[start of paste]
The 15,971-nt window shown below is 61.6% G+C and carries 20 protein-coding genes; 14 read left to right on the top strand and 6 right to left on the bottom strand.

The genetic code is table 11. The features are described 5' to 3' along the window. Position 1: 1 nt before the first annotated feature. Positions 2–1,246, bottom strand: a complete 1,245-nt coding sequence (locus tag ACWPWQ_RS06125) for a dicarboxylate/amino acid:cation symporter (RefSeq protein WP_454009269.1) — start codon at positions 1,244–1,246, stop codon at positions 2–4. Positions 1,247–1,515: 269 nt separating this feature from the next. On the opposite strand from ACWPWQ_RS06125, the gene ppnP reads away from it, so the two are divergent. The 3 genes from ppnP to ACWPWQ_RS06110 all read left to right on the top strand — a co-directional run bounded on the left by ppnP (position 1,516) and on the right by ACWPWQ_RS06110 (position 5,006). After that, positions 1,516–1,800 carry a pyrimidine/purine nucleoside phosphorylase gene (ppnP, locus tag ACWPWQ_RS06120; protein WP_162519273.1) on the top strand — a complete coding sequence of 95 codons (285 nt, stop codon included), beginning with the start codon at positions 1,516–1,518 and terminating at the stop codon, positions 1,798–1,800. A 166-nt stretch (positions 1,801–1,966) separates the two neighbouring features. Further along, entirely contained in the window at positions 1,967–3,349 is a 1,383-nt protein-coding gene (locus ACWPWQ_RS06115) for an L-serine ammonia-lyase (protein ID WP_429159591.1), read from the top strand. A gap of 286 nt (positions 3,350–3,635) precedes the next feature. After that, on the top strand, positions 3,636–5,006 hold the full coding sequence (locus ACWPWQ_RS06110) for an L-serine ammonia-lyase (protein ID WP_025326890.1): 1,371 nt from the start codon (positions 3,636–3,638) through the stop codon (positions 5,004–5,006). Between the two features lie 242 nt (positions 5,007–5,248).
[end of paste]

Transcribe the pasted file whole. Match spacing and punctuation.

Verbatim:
The 15,971-nt window shown below is 61.6% G+C and carries 20 protein-coding genes; 14 read left to right on the top strand and 6 right to left on the bottom strand.

The genetic code is table 11. The features are described 5' to 3' along the window. Position 1: 1 nt before the first annotated feature. Positions 2–1,246, bottom strand: a complete 1,245-nt coding sequence (locus tag ACWPWQ_RS06125) for a dicarboxylate/amino acid:cation symporter (RefSeq protein WP_454009269.1) — start codon at positions 1,244–1,246, stop codon at positions 2–4. Positions 1,247–1,515: 269 nt separating this feature from the next. On the opposite strand from ACWPWQ_RS06125, the gene ppnP reads away from it, so the two are divergent. The 3 genes from ppnP to ACWPWQ_RS06110 all read left to right on the top strand — a co-directional run bounded on the left by ppnP (position 1,516) and on the right by ACWPWQ_RS06110 (position 5,006). After that, positions 1,516–1,800 carry a pyrimidine/purine nucleoside phosphorylase gene (ppnP, locus tag ACWPWQ_RS06120; protein WP_162519273.1) on the top strand — a complete coding sequence of 95 codons (285 nt, stop codon included), beginning with the start codon at positions 1,516–1,518 and terminating at the stop codon, positions 1,798–1,800. A 166-nt stretch (positions 1,801–1,966) separates the two neighbouring features. Further along, entirely contained in the window at positions 1,967–3,349 is a 1,383-nt protein-coding gene (locus ACWPWQ_RS06115) for an L-serine ammonia-lyase (protein ID WP_429159591.1), read from the top strand. A gap of 286 nt (positions 3,350–3,635) precedes the next feature. After that, on the top strand, positions 3,636–5,006 hold the full coding sequence (locus ACWPWQ_RS06110) for an L-serine ammonia-lyase (protein ID WP_025326890.1): 1,371 nt from the start codon (positions 3,636–3,638) through the stop codon (positions 5,004–5,006). Between the two features lie 242 nt (positions 5,007–5,248).